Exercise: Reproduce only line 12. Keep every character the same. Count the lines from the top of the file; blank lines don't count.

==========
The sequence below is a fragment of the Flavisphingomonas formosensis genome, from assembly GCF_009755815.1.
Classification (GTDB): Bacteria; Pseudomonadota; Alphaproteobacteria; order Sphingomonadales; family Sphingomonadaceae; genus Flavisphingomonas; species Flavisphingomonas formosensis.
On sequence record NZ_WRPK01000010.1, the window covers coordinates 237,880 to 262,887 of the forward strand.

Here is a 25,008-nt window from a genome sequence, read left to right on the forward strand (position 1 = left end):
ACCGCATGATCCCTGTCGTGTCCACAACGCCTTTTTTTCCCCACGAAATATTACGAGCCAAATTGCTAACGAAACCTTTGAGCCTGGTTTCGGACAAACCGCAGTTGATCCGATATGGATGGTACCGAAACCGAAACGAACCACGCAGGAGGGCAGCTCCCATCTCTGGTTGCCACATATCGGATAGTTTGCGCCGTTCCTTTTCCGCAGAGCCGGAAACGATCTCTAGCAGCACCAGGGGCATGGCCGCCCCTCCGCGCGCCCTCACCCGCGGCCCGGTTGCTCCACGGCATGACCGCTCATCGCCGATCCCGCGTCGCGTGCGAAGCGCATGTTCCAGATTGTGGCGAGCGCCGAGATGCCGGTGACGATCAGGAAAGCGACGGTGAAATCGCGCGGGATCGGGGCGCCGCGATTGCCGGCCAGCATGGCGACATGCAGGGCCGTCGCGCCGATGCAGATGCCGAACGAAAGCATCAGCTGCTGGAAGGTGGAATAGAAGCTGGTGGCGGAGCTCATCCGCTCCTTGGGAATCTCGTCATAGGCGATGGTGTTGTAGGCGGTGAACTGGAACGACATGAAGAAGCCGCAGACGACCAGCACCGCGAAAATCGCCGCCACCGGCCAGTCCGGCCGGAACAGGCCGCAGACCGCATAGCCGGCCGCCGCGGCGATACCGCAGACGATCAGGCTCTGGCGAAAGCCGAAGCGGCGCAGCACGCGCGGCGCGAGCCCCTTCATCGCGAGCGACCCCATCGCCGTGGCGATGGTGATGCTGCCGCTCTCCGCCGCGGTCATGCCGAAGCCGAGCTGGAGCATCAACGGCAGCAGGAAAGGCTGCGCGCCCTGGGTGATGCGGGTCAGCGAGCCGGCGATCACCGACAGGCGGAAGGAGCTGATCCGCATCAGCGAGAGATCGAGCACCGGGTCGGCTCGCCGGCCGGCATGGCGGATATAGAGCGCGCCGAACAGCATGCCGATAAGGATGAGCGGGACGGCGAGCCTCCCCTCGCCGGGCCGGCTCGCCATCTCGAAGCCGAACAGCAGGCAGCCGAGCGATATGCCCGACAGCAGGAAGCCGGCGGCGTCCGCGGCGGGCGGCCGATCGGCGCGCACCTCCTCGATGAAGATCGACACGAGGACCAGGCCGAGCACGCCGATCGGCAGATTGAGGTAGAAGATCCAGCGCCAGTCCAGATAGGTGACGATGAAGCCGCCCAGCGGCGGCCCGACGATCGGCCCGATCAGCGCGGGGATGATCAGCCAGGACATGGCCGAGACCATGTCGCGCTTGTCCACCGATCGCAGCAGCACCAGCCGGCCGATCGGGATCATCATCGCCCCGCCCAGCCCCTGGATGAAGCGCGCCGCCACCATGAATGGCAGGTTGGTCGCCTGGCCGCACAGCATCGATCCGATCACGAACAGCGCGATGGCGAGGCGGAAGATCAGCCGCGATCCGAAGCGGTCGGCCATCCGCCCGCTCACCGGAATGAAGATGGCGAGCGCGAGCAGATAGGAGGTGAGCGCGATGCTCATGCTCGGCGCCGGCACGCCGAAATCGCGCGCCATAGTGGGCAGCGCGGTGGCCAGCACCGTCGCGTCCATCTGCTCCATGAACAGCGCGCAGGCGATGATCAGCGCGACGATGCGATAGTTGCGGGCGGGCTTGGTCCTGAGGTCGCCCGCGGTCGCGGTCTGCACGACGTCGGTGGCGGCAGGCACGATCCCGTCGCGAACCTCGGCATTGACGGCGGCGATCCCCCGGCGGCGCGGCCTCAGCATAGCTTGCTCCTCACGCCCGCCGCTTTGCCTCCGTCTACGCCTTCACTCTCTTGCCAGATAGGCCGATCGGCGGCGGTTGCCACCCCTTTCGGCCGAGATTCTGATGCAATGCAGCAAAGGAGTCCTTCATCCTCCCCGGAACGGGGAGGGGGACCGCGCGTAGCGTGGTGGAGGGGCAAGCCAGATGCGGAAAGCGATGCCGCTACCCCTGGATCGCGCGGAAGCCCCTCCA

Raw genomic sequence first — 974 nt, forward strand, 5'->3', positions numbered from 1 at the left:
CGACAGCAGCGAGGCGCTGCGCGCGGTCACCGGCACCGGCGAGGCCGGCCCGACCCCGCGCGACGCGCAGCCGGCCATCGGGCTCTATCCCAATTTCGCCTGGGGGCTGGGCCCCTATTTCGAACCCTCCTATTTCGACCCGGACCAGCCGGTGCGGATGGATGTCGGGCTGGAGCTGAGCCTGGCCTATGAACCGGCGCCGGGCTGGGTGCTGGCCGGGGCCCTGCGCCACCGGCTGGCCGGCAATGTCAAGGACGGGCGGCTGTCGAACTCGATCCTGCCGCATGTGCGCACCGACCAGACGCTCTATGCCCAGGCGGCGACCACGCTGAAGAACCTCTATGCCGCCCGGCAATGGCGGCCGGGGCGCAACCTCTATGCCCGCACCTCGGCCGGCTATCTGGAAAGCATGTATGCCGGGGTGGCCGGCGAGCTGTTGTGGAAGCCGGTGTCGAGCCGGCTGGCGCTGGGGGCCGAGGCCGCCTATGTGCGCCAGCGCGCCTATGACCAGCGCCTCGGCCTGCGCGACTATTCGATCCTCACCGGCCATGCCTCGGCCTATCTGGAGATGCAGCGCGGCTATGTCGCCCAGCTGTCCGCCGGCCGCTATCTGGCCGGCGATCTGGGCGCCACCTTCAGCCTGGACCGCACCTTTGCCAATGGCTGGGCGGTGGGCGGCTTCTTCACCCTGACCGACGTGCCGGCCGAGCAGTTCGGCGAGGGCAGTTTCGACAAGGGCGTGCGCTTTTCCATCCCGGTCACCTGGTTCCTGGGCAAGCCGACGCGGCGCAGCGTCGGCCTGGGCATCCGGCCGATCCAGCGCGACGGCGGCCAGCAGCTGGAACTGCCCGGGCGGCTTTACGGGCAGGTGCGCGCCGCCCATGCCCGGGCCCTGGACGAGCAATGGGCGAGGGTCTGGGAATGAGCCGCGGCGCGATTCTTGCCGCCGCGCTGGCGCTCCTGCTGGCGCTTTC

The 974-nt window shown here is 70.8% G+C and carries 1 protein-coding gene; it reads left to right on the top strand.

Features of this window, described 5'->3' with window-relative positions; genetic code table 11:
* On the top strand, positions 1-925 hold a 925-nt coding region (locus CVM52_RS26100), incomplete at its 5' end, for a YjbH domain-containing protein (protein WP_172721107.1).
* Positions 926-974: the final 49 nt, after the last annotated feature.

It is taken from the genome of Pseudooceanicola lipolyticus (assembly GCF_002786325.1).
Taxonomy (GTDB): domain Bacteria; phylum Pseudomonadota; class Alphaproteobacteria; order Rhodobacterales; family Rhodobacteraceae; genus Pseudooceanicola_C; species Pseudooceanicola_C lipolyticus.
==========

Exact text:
It is taken from the genome of Pseudooceanicola lipolyticus (assembly GCF_002786325.1).